The pension system has to be ordered to reverse economic decline - IDESA

Report Nº: 84820/02/2020

The pension system has to be ordered to reverse economic decline

The changes announced on pensions do not resolve the many distortions accumulated in the pension system. Without reforming the pension system, there is no chance of reversing the economic decline since the pension expenditure is the main destabilizer of the public finances.

The government made two announcements on pensions. On the one hand, it changed the indexation of pensions. All benefits will be increased by 2.3% plus a fixed amount of AR$1,500. This means that the minimum pension (AR$14,000) will increase between December and March by 13% while the maximum benefit (AR$103,000) will do it by only 3%. For benefits above the maximum –which are granted under special or privileged regimes or by court decisions– the increase will be even lower.

The other announcement is the reform of the special regime for judges. The main changes are: a gradual rise of age of retirement from 60 to 65 for both sexes; the first benefit will be calculated on the salary average of the last 10 years; an increase of contributions; and a reduction in the number of occupations that have access to these special conditions. However, the indexation rule will remain unchanged, continuing to be much more favorable than under the general pension regime.

The alleged objective of these changes is to correct inequities and improve the sustainability of the pension system and public finances. The question that must be addressed is how much these changes contribute to these goals. In this regard, according to data from the Ministry of Finance, it can be seen that

  • In 2017, out of a total primary deficit of -3.8% of GDP, the pension deficit was -1.7% and the remaining primary deficit was -2.1%.
  • In 2018, the total primary deficit fell to -2.3% of GDP, where the pension deficit was -1.4% and the remaining primary deficit was -0.9%.
  • In 2019, the total primary deficit fell to -0.5% of GDP, the pension deficit remained at -1.4% and the rest of the primary expenditure changed into a surplus of 0.9% of GDP.

These data show the high incidence that pension expenditure has on the fiscal deficit. The previous government, faced with the failure of its gradualist strategy, embarked on the goal of “zero deficit without affecting the pensions” since 2018. The efforts made to reduce other expenses were significant, nevertheless, they were not enough to compensate the pension deficit. Therefore, even with a high jump in inflation, which made a decisive contribution to reduce public spending in real terms, the “zero deficit” goal could not be met.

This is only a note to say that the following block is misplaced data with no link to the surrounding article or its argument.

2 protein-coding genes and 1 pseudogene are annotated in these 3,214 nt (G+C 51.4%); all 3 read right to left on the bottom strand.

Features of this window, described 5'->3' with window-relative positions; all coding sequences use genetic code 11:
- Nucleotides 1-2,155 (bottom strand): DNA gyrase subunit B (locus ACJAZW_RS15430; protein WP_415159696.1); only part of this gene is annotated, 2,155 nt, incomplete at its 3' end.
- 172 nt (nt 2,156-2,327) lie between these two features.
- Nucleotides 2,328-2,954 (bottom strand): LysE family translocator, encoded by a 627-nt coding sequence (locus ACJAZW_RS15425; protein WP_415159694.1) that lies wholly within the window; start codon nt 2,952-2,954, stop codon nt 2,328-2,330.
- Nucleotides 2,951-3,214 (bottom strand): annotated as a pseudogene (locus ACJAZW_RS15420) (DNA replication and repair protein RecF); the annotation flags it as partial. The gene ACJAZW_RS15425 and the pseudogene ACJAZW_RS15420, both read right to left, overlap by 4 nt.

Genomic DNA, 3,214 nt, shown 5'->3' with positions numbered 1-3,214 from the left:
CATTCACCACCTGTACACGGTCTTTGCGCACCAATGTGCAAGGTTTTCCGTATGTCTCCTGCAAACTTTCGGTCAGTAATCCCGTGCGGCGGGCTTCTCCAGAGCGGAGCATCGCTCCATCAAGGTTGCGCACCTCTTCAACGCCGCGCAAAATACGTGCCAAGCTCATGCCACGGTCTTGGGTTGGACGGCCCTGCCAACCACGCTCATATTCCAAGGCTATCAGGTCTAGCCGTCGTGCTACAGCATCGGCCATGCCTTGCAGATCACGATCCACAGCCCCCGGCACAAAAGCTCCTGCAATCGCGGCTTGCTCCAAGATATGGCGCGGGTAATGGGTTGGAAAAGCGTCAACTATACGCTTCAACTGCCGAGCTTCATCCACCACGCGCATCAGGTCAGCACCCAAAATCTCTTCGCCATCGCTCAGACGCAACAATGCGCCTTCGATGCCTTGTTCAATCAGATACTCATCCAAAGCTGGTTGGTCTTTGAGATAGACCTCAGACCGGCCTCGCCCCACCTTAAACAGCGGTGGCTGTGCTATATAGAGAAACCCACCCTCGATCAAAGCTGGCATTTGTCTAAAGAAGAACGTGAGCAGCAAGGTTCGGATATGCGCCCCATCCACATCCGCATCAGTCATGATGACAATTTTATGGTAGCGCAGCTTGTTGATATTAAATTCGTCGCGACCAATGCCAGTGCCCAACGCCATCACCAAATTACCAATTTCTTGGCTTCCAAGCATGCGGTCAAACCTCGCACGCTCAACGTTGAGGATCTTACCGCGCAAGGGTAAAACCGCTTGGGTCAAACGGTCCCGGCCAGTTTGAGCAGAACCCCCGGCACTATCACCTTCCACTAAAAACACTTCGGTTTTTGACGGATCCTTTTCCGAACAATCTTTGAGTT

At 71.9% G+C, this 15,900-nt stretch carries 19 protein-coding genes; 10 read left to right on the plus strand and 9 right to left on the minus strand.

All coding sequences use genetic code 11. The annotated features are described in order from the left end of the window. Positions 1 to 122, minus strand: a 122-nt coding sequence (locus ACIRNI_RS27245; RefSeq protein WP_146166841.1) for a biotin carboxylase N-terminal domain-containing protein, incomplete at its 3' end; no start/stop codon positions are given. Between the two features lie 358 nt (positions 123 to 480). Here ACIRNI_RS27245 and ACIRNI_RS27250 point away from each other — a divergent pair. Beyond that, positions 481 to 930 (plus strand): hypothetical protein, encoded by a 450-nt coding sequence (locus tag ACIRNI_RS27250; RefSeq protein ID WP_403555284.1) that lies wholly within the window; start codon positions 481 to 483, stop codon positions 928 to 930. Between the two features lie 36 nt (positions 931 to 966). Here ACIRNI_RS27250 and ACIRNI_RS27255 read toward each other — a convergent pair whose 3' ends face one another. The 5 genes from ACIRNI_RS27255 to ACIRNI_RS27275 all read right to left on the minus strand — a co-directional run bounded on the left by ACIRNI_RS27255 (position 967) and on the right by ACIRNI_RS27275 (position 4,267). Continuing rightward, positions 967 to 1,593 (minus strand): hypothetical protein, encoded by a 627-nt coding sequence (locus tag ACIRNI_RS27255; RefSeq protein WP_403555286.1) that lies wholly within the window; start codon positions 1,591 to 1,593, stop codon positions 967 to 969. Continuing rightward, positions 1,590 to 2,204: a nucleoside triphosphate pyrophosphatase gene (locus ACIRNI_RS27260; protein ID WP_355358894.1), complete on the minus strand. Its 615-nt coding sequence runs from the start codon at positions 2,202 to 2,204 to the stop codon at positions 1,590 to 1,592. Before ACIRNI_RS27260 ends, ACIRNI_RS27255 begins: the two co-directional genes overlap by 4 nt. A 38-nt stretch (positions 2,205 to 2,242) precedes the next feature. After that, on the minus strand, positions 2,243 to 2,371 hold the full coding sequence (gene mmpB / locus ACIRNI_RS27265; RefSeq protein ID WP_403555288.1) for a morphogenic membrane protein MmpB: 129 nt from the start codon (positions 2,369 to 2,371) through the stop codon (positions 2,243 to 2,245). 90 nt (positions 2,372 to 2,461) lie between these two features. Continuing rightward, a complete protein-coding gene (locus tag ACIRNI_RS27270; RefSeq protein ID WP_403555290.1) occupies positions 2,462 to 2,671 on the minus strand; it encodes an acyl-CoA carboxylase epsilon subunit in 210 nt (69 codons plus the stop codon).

This scenario will not be altered by the current government’s change in the indexation rule. Instead of an increase of 11.6%, which would have been the increase under the previous government’s indexation formula, the increase will be just over 9%. Therefore, the savings will be small (approximately 0.02% of GDP). This saving does not take into account the judicial demands that such a meager adjustment may trigger in the future. The reforms to the judges’ special regime are also marginal in terms of their contribution to pension sustainability.

Concerning equity, giving higher increases to the lower pensions and smaller to higher ones is a rudimentary and ineffective way of redistributing income. The reason is that, in many cases, it will be overridden by court rulings, and because many people with low benefits are far from poor and receive double benefits. The reform on the pension scheme for judges has a positive impact on equity. However, it continues to be a privileged regime.

With such partial and limited changes, inflation will continue flattening social security spending in real terms. Avoiding a comprehensive reform has been the rule in past successive governments. This shows that there is no awareness that social security disorder is the main cause of Argentina’s decline. More structural reforms must be addressed. This includes, at a minimum, unifying the retirement ages in all regimes and automatically adjusting them to aging, taking 30 years of wages for the calculation of the initial pension, limiting the duplication of pension benefits and revising the universal pension scheme for older adults without enough contributions.


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